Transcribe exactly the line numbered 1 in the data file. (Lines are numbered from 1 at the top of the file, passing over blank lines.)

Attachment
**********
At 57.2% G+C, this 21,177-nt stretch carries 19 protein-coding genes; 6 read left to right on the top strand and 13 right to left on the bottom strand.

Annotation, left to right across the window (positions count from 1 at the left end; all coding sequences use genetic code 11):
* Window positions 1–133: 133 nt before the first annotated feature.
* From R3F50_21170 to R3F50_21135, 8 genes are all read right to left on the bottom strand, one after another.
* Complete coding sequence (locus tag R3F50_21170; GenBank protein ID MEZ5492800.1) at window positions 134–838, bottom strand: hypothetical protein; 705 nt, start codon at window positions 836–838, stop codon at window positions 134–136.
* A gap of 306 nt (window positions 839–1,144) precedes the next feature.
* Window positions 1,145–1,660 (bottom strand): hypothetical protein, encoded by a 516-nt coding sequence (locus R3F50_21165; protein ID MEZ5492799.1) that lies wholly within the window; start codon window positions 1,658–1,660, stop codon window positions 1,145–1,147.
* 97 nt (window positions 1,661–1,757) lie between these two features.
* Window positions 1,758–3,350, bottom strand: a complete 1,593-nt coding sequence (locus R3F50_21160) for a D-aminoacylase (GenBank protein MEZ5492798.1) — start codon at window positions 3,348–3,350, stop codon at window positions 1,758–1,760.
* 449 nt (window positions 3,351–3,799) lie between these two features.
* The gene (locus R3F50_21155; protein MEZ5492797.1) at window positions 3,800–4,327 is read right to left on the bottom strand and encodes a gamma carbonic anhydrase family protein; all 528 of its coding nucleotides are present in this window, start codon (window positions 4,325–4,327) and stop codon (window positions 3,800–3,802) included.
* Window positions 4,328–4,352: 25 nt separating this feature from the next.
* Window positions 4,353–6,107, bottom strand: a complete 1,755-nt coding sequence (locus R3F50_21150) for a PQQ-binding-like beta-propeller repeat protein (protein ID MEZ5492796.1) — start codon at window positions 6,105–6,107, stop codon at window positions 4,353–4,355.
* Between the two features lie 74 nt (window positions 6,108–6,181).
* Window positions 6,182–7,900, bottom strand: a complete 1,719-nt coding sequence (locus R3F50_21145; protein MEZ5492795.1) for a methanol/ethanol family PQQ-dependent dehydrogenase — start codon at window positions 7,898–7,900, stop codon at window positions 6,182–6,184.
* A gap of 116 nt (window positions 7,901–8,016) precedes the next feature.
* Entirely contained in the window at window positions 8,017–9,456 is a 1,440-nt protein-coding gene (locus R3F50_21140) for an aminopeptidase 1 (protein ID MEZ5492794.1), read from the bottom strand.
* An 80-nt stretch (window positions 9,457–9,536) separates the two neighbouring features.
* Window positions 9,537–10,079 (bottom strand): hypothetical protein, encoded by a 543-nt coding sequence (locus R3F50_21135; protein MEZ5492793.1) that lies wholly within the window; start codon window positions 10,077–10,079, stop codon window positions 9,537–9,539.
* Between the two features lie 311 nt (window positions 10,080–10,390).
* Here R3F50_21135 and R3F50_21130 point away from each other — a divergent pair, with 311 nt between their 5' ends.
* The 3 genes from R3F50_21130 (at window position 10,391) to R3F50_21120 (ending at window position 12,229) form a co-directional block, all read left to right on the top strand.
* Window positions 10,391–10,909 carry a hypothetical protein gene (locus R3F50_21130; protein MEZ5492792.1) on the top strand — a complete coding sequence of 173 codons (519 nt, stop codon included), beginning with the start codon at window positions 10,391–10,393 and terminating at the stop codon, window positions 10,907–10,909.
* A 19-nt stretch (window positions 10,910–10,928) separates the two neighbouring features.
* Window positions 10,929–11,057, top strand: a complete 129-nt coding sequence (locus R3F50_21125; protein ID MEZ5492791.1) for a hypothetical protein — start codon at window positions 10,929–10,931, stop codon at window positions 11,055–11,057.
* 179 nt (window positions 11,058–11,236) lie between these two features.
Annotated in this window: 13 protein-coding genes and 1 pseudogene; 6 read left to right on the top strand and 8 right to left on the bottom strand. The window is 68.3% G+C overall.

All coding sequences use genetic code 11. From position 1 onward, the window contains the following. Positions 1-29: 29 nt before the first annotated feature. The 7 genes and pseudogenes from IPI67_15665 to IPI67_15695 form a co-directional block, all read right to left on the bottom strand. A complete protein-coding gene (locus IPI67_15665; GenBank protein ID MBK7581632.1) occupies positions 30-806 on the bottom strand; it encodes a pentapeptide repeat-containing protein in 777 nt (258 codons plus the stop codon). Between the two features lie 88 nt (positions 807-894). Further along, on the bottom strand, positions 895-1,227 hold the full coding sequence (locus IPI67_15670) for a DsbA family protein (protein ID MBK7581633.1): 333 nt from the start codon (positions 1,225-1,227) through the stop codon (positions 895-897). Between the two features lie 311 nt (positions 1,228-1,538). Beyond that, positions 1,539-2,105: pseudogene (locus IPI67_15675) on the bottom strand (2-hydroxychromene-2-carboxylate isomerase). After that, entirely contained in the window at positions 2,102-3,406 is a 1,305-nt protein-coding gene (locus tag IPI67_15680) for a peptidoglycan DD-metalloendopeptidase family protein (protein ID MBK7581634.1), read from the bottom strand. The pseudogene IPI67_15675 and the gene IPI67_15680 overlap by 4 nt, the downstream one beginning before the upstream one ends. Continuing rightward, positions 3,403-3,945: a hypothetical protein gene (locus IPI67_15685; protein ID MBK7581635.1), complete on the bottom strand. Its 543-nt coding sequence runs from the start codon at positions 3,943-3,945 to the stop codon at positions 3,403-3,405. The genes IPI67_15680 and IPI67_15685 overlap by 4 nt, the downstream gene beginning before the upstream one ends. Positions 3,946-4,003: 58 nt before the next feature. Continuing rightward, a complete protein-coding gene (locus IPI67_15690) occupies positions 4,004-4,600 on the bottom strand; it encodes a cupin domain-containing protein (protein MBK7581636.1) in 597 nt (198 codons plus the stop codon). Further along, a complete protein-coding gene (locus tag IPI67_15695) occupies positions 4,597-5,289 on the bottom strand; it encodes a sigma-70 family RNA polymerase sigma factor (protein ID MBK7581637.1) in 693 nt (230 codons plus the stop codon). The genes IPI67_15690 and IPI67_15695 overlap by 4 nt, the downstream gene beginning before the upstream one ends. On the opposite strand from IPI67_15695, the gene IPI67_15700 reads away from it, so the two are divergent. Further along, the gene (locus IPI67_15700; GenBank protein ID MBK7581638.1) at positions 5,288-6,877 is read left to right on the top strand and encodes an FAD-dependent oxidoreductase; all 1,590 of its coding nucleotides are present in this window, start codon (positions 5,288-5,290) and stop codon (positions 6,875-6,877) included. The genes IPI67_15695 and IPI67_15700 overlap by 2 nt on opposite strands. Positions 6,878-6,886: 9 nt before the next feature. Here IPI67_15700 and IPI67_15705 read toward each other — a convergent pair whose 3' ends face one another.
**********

At 57.2% G+C, this 21,177-nt stretch carries 19 protein-coding genes; 6 read left to right on the top strand and 13 right to left on the bottom strand.